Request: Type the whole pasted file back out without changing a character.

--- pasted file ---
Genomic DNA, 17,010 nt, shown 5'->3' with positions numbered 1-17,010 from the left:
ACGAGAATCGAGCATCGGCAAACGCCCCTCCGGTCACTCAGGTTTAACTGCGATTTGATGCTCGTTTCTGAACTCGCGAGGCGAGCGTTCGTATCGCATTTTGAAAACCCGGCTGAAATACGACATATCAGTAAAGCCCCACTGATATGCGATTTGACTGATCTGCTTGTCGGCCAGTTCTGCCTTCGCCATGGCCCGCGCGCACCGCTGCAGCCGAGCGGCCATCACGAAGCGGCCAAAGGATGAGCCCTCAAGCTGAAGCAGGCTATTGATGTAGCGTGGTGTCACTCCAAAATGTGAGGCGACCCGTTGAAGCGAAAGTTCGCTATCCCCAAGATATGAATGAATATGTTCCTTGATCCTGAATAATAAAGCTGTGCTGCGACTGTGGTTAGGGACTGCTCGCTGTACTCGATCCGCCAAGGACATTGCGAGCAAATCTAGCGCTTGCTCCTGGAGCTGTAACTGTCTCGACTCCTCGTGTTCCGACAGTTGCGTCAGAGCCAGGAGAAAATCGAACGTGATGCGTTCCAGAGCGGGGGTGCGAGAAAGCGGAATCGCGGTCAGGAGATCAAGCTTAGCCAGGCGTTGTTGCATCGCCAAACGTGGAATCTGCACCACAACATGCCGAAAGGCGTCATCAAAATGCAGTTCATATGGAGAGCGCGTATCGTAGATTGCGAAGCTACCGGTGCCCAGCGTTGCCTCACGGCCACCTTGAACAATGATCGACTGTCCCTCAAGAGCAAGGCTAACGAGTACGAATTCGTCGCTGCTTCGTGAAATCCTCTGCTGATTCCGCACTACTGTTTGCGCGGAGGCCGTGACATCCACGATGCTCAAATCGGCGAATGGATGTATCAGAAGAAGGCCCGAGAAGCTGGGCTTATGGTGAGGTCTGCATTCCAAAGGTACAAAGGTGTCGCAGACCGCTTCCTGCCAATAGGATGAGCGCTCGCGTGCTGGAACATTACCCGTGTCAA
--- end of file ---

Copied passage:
Genomic DNA, 17,010 nt, shown 5'->3' with positions numbered 1-17,010 from the left:
ACGAGAATCGAGCATCGGCAAACGCCCCTCCGGTCACTCAGGTTTAACTGCGATTTGATGCTCGTTTCTGAACTCGCGAGGCGAGCGTTCGTATCGCATTTTGAAAACCCGGCTGAAATACGACATATCAGTAAAGCCCCACTGATATGCGATTTGACTGATCTGCTTGTCGGCCAGTTCTGCCTTCGCCATGGCCCGCGCGCACCGCTGCAGCCGAGCGGCCATCACGAAGCGGCCAAAGGATGAGCCCTCAAGCTGAAGCAGGCTATTGATGTAGCGTGGTGTCACTCCAAAATGTGAGGCGACCCGTTGAAGCGAAAGTTCGCTATCCCCAAGATATGAATGAATATGTTCCTTGATCCTGAATAATAAAGCTGTGCTGCGACTGTGGTTAGGGACTGCTCGCTGTACTCGATCCGCCAAGGACATTGCGAGCAAATCTAGCGCTTGCTCCTGGAGCTGTAACTGTCTCGACTCCTCGTGTTCCGACAGTTGCGTCAGAGCCAGGAGAAAATCGAACGTGATGCGTTCCAGAGCGGGGGTGCGAGAAAGCGGAATCGCGGTCAGGAGATCAAGCTTAGCCAGGCGTTGTTGCATCGCCAAACGTGGAATCTGCACCACAACATGCCGAAAGGCGTCATCAAAATGCAGTTCATATGGAGAGCGCGTATCGTAGATTGCGAAGCTACCGGTGCCCAGCGTTGCCTCACGGCCACCTTGAACAATGATCGACTGTCCCTCAAGAGCAAGGCTAACGAGTACGAATTCGTCGCTGCTTCGTGAAATCCTCTGCTGATTCCGCACTACTGTTTGCGCGGAGGCCGTGACATCCACGATGCTCAAATCGGCGAATGGATGTATCAGAAGAAGGCCCGAGAAGCTGGGCTTATGGTGAGGTCTGCATTCCAAAGGTACAAAGGTGTCGCAGACCGCTTCCTGCCAATAGGATGAGCGCTCGCGTGCTGGAACATTACCCGTGTCAA